Melissa recently repositioned her local boutique, Brass Tack, to primarily offer vintage and used designer items while launching a line of clothing created from deadstock fabric, sourced and sewn in Los Angeles. When asked about lessons learned during the entire home process, she quips, “It’s best to have no idea what you’re doing. If we were experienced and had any clue about the level of work involved in two clueless people caring for 25 animals, we never would’ve done it. As a duo, we are much more capable than I had previously known, and I admire Paul for rolling up his sleeves and saying, ‘I’m going to try something so completely out of my lane and area of expertise.’ This project and this land is a bit of a fairytale and has made me fall even more in love with him for saying yes to the adventure.”
Meanwhile Paul, in his “retirement,” is teaching economics at a local high school, encouraging teens to broaden their collegiate and scholarship opportunities. Ranch life has delivered both humble moments and peace for him, as he truly enjoys taking care of the animals. “It is hard to be impressed with oneself when cleaning up after 5,000 pounds of hungry herbivores, yet caring for them is a beautiful constant in my day,” he admits. “I find that I am kinder, both to others and myself, less interested in the pursuit of material stuff and more invested in the things that matter—deeper and more meaningful relationships with my children, my family, my closest friends, and, most importantly, Melissa.”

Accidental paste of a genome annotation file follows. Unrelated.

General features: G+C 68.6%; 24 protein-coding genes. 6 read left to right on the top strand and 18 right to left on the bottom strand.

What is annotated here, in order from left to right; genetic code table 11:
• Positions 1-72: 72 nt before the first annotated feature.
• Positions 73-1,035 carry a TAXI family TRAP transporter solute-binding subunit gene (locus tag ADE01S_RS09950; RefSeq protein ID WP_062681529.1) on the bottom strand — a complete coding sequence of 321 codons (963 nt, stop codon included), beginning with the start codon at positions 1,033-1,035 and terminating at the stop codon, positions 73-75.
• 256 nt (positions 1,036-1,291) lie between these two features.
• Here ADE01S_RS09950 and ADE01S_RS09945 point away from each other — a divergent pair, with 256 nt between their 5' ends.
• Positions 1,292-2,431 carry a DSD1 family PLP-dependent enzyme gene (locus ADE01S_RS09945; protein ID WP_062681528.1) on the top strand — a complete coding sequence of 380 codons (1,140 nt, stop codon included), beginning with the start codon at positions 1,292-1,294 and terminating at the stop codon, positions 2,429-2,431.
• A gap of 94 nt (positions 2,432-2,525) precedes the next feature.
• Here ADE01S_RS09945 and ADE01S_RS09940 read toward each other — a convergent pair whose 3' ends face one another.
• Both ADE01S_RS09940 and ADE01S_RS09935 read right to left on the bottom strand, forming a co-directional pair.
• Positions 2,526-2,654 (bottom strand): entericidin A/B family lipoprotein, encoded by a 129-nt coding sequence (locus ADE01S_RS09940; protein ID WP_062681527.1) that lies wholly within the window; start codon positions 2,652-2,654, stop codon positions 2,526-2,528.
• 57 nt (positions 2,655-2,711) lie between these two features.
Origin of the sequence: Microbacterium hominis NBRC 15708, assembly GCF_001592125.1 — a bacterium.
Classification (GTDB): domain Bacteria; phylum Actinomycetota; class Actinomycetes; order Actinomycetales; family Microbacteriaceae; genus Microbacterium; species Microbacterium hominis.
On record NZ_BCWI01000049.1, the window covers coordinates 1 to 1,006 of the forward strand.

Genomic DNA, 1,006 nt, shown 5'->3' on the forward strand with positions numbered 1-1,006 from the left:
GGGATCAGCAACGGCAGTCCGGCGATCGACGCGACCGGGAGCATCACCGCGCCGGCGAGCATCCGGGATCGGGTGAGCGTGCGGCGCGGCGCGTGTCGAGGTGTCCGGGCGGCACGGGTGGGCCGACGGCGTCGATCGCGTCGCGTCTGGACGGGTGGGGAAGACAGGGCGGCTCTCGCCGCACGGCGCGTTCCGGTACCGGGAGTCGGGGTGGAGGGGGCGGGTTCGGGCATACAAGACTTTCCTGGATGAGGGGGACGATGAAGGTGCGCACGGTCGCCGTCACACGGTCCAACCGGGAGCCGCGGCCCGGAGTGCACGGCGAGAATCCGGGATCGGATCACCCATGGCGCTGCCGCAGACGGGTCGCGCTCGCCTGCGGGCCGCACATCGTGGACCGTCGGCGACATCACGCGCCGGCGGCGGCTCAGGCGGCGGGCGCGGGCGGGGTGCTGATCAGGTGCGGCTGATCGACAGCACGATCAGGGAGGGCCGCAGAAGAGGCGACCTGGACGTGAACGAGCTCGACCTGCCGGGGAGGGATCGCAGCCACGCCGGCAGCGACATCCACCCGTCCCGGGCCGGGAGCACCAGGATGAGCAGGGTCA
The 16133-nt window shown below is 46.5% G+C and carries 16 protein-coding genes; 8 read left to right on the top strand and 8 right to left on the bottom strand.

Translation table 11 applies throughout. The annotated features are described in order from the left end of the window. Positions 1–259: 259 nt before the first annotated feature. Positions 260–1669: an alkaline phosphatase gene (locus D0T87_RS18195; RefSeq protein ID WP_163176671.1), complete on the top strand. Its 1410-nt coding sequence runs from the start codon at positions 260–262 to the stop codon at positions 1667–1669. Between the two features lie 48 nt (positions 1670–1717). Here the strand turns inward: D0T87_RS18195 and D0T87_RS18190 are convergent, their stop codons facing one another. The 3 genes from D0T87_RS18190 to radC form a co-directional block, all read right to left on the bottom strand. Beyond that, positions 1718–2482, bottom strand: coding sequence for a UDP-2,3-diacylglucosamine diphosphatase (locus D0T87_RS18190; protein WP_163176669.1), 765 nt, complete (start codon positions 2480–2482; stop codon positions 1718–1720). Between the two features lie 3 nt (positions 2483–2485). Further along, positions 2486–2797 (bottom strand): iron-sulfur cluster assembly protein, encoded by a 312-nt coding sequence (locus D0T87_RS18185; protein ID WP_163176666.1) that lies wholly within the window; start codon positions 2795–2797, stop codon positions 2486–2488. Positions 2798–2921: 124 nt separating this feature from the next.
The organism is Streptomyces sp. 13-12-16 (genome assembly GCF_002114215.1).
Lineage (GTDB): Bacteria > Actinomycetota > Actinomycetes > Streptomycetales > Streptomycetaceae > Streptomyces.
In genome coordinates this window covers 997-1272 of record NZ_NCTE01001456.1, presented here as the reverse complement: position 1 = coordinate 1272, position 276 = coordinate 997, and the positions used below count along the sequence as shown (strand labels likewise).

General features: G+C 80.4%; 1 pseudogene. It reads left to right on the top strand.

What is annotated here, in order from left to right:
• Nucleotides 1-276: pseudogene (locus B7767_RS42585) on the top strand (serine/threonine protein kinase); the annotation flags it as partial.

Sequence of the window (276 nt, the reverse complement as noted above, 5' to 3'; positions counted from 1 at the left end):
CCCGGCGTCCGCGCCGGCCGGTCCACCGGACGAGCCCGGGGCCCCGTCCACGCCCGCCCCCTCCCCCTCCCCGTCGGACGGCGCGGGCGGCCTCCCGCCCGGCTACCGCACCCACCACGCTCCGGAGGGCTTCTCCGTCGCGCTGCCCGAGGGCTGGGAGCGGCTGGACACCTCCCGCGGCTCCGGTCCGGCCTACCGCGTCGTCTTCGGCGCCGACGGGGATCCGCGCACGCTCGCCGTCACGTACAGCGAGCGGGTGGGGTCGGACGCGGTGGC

Where the ranch life is a daydream for many, this homestead is a sprawling case study of sustainable design for apartment dwellers and small city bungalows alike. It exemplifies the importance of eco-mindfulness when making choices inside and outside of our own dwellings and how tending to something while tending to ourselves can collectively cast a positive ripple of change into the world around us. Here’s to all of us embracing that Ranchy McRanch state of mind.